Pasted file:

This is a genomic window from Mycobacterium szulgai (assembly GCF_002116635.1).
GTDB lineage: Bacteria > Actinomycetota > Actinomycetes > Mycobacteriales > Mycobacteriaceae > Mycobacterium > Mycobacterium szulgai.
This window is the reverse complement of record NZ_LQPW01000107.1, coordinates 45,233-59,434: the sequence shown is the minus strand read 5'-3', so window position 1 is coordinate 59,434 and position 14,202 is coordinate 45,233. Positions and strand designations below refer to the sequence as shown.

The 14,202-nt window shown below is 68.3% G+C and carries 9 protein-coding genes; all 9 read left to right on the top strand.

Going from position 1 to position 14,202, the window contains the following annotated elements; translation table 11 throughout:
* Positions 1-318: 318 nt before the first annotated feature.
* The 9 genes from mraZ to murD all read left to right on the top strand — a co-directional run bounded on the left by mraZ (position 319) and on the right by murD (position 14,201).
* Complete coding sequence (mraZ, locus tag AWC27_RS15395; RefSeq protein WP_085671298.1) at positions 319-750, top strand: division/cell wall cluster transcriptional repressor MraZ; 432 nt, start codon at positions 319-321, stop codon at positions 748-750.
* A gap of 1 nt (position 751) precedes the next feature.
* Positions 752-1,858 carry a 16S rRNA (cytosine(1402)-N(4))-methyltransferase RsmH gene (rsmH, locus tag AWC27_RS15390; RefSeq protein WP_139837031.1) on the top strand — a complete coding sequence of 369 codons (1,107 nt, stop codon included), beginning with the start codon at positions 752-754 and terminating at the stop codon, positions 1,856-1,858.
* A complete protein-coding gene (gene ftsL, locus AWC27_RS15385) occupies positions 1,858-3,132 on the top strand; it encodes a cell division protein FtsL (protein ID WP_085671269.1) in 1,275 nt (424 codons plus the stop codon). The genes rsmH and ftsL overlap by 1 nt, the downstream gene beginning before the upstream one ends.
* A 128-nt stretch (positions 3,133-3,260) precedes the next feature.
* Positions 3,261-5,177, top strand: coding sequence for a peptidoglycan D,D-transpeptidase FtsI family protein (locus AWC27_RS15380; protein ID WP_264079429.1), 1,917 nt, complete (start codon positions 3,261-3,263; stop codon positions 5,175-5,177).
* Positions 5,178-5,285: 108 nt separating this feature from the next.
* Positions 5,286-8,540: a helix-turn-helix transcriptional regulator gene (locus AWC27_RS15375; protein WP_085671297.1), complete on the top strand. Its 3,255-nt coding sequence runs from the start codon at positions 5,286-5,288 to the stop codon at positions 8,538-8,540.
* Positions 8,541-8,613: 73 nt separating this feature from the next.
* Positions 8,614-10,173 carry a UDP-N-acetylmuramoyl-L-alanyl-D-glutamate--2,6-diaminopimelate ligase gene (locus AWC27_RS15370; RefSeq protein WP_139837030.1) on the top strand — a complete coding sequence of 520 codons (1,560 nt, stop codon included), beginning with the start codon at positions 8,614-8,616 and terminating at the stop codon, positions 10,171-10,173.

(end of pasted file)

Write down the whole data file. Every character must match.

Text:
This is a genomic window from Mycobacterium szulgai (assembly GCF_002116635.1).
GTDB lineage: Bacteria > Actinomycetota > Actinomycetes > Mycobacteriales > Mycobacteriaceae > Mycobacterium > Mycobacterium szulgai.
This window is the reverse complement of record NZ_LQPW01000107.1, coordinates 45,233-59,434: the sequence shown is the minus strand read 5'-3', so window position 1 is coordinate 59,434 and position 14,202 is coordinate 45,233. Positions and strand designations below refer to the sequence as shown.

The 14,202-nt window shown below is 68.3% G+C and carries 9 protein-coding genes; all 9 read left to right on the top strand.

Going from position 1 to position 14,202, the window contains the following annotated elements; translation table 11 throughout:
* Positions 1-318: 318 nt before the first annotated feature.
* The 9 genes from mraZ to murD all read left to right on the top strand — a co-directional run bounded on the left by mraZ (position 319) and on the right by murD (position 14,201).
* Complete coding sequence (mraZ, locus tag AWC27_RS15395; RefSeq protein WP_085671298.1) at positions 319-750, top strand: division/cell wall cluster transcriptional repressor MraZ; 432 nt, start codon at positions 319-321, stop codon at positions 748-750.
* A gap of 1 nt (position 751) precedes the next feature.
* Positions 752-1,858 carry a 16S rRNA (cytosine(1402)-N(4))-methyltransferase RsmH gene (rsmH, locus tag AWC27_RS15390; RefSeq protein WP_139837031.1) on the top strand — a complete coding sequence of 369 codons (1,107 nt, stop codon included), beginning with the start codon at positions 752-754 and terminating at the stop codon, positions 1,856-1,858.
* A complete protein-coding gene (gene ftsL, locus AWC27_RS15385) occupies positions 1,858-3,132 on the top strand; it encodes a cell division protein FtsL (protein ID WP_085671269.1) in 1,275 nt (424 codons plus the stop codon). The genes rsmH and ftsL overlap by 1 nt, the downstream gene beginning before the upstream one ends.
* A 128-nt stretch (positions 3,133-3,260) precedes the next feature.
* Positions 3,261-5,177, top strand: coding sequence for a peptidoglycan D,D-transpeptidase FtsI family protein (locus AWC27_RS15380; protein ID WP_264079429.1), 1,917 nt, complete (start codon positions 3,261-3,263; stop codon positions 5,175-5,177).
* Positions 5,178-5,285: 108 nt separating this feature from the next.
* Positions 5,286-8,540: a helix-turn-helix transcriptional regulator gene (locus AWC27_RS15375; protein WP_085671297.1), complete on the top strand. Its 3,255-nt coding sequence runs from the start codon at positions 5,286-5,288 to the stop codon at positions 8,538-8,540.
* Positions 8,541-8,613: 73 nt separating this feature from the next.
* Positions 8,614-10,173 carry a UDP-N-acetylmuramoyl-L-alanyl-D-glutamate--2,6-diaminopimelate ligase gene (locus AWC27_RS15370; RefSeq protein WP_139837030.1) on the top strand — a complete coding sequence of 520 codons (1,560 nt, stop codon included), beginning with the start codon at positions 8,614-8,616 and terminating at the stop codon, positions 10,171-10,173.